I’m at my allergist’s office a week ago Monday morning, waiting the requisite 30 minutes after my injection, when I see this story on the TV news about a 21-month-old boy “found dead in a Troy apartment Saturday night. Officials say… Avery James Cahn was left unattended by his caretaker, who police found and brought in for questioning, but was later released.”
My wife and I attended the funeral last Thursday. Continue reading Avery
It’s been relatively easy to talk to my daughter about individual deaths, such as my mother’s earlier this year. She understands that my father, and my wife’s older brother, died before she was born, and has only photos by which to identify them, and that was helpful in the discussion.
But how does one explain the assassination attempt of Congresswoman Gabrielle Giffords, a shooting in which six people were killed Continue reading The Lydster, Part 90: Talking about Tragedy
One of the most interesting things about the book The Orphaned Adult is the very notion that adults, when they lose both of their parents, do fall into a largely unexamined class of people. After all, as the author, Alexander Levy noted, “Parental loss is not the province of an unfortunate few. It is the ultimate equal-opportunity experience, requiring nothing other than children not predeceasing their parents.” So the dearth of literature he found prior to writing this book, published in 1999, is not at all surprising.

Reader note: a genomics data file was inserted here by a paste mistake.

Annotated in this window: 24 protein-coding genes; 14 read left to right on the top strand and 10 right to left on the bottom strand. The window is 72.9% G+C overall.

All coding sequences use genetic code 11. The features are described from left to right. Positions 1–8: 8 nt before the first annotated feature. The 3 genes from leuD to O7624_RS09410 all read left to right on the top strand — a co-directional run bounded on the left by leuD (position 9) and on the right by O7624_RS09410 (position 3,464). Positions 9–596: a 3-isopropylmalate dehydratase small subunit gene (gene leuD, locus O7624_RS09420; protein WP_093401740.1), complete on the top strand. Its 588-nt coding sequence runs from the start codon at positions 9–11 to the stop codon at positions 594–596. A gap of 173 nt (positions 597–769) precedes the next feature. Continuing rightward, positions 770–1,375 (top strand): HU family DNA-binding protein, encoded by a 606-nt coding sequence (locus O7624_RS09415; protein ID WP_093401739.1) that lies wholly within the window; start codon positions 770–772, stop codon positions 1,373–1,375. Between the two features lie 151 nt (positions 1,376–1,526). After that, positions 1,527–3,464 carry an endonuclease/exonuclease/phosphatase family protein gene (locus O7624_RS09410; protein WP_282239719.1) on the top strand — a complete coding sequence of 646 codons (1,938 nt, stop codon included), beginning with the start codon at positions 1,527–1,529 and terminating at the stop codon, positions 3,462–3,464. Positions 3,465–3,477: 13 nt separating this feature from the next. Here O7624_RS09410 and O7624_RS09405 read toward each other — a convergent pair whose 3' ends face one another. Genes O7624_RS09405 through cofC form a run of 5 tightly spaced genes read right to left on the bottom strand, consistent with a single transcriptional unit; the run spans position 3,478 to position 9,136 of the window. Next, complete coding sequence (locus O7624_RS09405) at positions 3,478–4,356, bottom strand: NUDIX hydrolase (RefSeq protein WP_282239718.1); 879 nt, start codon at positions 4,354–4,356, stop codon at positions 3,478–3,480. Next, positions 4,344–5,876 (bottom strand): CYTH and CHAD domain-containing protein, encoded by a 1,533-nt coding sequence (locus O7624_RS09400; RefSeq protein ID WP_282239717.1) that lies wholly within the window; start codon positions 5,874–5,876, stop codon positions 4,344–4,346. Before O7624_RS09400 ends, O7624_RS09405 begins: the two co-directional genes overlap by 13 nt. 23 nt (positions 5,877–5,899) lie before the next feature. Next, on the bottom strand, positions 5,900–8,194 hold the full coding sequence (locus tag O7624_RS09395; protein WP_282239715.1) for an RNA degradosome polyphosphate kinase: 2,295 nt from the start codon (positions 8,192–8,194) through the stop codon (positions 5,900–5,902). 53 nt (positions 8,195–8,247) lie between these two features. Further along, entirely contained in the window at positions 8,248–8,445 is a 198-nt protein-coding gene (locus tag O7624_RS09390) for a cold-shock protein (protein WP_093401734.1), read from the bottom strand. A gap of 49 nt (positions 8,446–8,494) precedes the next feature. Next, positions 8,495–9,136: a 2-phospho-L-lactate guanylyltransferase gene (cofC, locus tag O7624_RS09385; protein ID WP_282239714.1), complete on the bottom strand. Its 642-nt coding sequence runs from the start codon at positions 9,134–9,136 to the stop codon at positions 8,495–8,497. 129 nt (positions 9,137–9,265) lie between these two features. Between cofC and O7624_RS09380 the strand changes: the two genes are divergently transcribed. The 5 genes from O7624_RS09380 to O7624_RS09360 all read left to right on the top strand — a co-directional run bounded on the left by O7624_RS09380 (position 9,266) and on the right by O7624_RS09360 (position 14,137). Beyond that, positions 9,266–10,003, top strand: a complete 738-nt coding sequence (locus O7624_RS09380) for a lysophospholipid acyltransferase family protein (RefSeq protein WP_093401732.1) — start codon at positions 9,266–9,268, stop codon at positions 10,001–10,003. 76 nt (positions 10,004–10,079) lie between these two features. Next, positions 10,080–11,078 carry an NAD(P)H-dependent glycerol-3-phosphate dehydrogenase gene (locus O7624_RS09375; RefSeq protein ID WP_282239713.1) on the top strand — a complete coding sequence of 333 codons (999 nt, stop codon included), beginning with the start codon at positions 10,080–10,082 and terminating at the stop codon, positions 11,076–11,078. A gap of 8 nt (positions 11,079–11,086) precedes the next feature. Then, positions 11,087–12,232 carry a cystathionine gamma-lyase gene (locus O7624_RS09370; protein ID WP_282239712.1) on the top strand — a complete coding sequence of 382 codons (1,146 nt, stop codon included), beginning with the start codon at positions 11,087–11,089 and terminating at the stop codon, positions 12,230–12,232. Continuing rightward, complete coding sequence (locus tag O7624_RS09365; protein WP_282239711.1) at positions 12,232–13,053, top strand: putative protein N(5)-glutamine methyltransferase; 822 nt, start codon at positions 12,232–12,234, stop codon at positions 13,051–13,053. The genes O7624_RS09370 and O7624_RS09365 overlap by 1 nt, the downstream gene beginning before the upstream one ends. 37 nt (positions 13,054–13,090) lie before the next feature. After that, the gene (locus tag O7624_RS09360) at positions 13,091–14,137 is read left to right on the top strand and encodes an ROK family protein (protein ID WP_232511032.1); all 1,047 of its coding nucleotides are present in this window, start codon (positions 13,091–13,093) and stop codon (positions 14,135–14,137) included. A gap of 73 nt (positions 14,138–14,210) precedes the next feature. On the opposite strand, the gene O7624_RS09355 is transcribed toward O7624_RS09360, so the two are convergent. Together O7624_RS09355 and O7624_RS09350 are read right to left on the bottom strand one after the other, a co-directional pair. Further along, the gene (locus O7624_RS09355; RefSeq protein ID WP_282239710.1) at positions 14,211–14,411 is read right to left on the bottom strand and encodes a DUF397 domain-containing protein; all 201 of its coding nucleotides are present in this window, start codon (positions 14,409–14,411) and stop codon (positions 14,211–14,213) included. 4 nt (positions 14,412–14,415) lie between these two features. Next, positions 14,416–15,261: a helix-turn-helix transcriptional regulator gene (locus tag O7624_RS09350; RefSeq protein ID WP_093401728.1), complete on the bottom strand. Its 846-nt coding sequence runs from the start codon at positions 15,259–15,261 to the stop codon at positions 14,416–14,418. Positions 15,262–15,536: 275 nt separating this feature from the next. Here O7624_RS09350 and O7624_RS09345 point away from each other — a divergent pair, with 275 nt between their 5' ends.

The book is an amalgam of stores of Levy’s patients and his own loss of both parents, and how it changed all involved. I’ve written elsewhere about my favorite story in the book.
Early on, he challenges the notion Continue reading Book Review: The Orphaned Adult
Rescuing a bird
Hmm. I said to myself, “Self, do I really want to do this?” I had a whole ‘nother blogpost planned for today. but it IS the anniversary of the death of my father, Les Green. Moreover, it’s the 10th anniversary this very day. You know how those round numbers often hold special significance.
Top picture: Oui, c’est moi de l’enfant.
I wrote about the circumstances of his death five years ago. Here’s the peculiar thing: I misremembered the date that he told us he had prostate cancer! I wrote that he informed us in January 1998, when in fact it was January 1997, during the same trip we had the conversation about spanking.
How could I forget that detail? Easy: as I said before, he was SO cavaliar about it. It was as though he were discussing twisting his ankle. No big deal.
And I suppose maybe that’s what he thought. Continue reading D is for Dad's Death